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United States Department of Agriculture

Agricultural Research Service

Title: Map Based Cloning of a Soybean Cystnematode Resistance Gene

Authors
item LEWERS, KIMBERLY
item Nilmalgoda, A - CLEMSON UNIVERSITY
item Warner, A - CLEMSON UNIVERSITY
item Knap, H - CLEMSON UNIVERSITY
item MATTHEWS, BENJAMIN

Submitted to: Plant Physiology
Publication Type: Abstract Only
Publication Acceptance Date: July 21, 2001
Publication Date: N/A

Technical Abstract: The soybean cyst nematode (SCN), Heterodera glycines Ichinohe, is the foremost pest of soybean (Glycine max L. Merr.) and is responsible for the loss of 10% of the annual U.S.soybean crop. The most practical management strategy has been the use of resistant cultivars. The rhg1 resistance allele on Linkage Group G and the Rhg4 resistance allele on Linkage Group A2 of the soybean genetic map are especially important. Markers closely linked to the Rhg4 locus were used to screen a bacterial artificial chromosome (BAC) library of susceptible Williams 82 and identified a 150kb BAC. End-sequenced Eco R I subclones located to an Apa I restriction map provided landmarks for use in identifying the corresponding region in a BAC library of the soybean accession PI 437.654, with broad resistance to SCN. Restriction fragment analysis determined that two contigs represented the PI 437.654 counterpart of the Williams 82 BAC. Primers derived from end-sequences of BACs connected the two contigs. Some of the markers on the PI 437.654 contig are separated by a greater physical distance (ca. 100 kb) than in the Williams 82 BAC, and some primers amplify bands from the mid-portion of the PI 437.654 BAC contig that are not amplified from the Williams 82 BAC. These observations suggest the presence of an insertion in the PI 437.654 genome relative to the Williams 82 genome. Subclones of two PI 437.654 BACs suspected to contain the Rhg4 allele have been end- sequenced. The sequences were compared with those in GenBank, and sequence similarities are reported. A physical comparison of genomes is presented. A high degree of multi-level duplication may be responsible for reported organizational instability in this part of the genome.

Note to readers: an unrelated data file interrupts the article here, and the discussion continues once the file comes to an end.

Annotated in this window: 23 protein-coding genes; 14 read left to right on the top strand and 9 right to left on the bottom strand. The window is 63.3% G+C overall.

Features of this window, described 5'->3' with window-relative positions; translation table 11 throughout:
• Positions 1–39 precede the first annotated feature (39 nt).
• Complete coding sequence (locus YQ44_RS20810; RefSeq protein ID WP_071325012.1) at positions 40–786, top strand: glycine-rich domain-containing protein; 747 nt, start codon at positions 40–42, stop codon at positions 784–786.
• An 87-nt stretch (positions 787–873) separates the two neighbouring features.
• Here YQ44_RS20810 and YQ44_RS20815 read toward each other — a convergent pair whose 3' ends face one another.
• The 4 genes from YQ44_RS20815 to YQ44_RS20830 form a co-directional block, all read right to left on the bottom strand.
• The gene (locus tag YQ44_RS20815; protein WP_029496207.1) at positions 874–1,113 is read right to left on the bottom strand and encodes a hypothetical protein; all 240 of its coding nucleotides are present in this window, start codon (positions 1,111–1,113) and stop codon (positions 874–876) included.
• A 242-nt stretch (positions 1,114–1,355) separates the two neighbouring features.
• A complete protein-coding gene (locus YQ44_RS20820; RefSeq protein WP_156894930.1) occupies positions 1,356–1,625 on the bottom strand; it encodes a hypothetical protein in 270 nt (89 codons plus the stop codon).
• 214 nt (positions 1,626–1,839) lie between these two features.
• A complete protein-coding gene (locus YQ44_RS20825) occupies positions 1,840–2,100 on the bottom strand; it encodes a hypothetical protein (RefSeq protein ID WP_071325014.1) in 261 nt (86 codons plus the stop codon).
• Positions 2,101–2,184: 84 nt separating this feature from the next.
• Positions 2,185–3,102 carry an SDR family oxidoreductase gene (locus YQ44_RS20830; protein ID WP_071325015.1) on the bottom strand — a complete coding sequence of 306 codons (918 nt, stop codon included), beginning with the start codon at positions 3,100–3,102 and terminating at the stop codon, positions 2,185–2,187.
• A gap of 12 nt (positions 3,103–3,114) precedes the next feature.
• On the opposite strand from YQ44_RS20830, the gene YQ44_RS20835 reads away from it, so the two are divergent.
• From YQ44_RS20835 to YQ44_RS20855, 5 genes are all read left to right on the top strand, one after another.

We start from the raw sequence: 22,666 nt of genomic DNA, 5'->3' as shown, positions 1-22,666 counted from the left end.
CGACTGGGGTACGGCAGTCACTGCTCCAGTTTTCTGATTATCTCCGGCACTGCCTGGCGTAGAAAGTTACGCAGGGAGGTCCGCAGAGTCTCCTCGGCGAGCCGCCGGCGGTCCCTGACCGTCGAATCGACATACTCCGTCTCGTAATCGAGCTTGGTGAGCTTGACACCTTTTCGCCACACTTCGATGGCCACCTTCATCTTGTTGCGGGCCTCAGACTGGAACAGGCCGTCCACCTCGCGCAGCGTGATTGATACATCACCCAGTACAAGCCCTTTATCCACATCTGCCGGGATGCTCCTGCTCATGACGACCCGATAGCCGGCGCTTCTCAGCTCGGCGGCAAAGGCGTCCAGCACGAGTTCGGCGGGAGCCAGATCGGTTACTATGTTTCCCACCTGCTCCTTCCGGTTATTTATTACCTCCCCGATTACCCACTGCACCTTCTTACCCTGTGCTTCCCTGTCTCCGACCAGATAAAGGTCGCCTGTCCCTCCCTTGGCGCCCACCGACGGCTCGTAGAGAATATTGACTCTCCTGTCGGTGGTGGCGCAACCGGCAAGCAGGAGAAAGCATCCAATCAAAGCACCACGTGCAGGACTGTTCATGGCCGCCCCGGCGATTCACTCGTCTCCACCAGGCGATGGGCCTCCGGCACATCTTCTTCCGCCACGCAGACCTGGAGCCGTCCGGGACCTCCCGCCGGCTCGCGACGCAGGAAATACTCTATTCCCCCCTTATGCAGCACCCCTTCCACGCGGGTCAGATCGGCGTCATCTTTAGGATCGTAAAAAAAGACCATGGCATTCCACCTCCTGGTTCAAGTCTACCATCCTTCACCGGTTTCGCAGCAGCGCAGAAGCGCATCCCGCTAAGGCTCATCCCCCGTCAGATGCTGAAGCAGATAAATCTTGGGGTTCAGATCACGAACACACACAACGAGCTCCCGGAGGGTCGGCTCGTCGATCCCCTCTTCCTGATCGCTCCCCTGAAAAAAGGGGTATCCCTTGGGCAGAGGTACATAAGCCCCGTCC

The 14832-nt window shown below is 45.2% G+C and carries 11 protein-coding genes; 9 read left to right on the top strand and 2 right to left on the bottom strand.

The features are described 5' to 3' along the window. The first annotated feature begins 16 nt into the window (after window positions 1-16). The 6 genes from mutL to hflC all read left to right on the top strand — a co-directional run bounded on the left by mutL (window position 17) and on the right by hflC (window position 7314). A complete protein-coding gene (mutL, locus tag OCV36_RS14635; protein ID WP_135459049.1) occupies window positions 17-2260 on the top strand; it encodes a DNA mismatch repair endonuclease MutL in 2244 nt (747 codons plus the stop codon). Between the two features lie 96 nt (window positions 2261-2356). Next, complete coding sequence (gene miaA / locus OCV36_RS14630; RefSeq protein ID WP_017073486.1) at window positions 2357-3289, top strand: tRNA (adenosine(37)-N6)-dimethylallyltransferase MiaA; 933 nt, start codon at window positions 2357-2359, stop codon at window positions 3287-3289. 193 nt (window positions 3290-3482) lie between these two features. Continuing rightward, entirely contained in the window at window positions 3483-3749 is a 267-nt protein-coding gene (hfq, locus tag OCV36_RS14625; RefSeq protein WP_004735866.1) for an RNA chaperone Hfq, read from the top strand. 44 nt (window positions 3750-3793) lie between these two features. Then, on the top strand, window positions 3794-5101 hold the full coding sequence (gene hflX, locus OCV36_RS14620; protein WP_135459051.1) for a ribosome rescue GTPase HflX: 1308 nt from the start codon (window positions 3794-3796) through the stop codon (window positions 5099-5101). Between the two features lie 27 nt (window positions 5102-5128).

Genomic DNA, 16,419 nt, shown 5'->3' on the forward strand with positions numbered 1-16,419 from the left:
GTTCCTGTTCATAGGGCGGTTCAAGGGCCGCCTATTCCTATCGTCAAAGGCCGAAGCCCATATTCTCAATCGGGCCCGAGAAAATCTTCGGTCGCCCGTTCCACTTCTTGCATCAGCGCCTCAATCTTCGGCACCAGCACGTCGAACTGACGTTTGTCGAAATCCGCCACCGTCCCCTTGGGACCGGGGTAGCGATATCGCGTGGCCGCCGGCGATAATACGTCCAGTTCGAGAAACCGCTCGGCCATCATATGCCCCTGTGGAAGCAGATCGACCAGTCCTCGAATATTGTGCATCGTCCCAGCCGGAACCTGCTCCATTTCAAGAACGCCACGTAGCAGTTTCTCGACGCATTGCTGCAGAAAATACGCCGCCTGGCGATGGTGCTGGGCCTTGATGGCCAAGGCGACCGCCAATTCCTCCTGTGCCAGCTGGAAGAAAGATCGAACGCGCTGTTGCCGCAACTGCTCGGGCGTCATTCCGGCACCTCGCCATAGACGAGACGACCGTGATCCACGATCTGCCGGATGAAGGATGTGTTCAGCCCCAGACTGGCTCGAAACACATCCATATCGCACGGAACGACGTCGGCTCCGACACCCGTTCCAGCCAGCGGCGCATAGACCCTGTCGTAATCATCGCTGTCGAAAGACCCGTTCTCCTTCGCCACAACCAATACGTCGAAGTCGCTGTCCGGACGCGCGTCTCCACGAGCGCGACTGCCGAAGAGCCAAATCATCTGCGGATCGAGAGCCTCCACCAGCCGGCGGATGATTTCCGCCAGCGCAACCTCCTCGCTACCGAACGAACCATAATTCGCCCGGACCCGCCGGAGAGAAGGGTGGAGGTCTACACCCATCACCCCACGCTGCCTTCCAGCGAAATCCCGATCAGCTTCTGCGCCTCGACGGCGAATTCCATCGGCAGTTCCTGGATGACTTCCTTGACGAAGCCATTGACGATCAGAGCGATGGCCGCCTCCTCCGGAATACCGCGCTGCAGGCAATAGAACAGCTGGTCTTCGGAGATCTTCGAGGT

Last Modified: 9/10/2014
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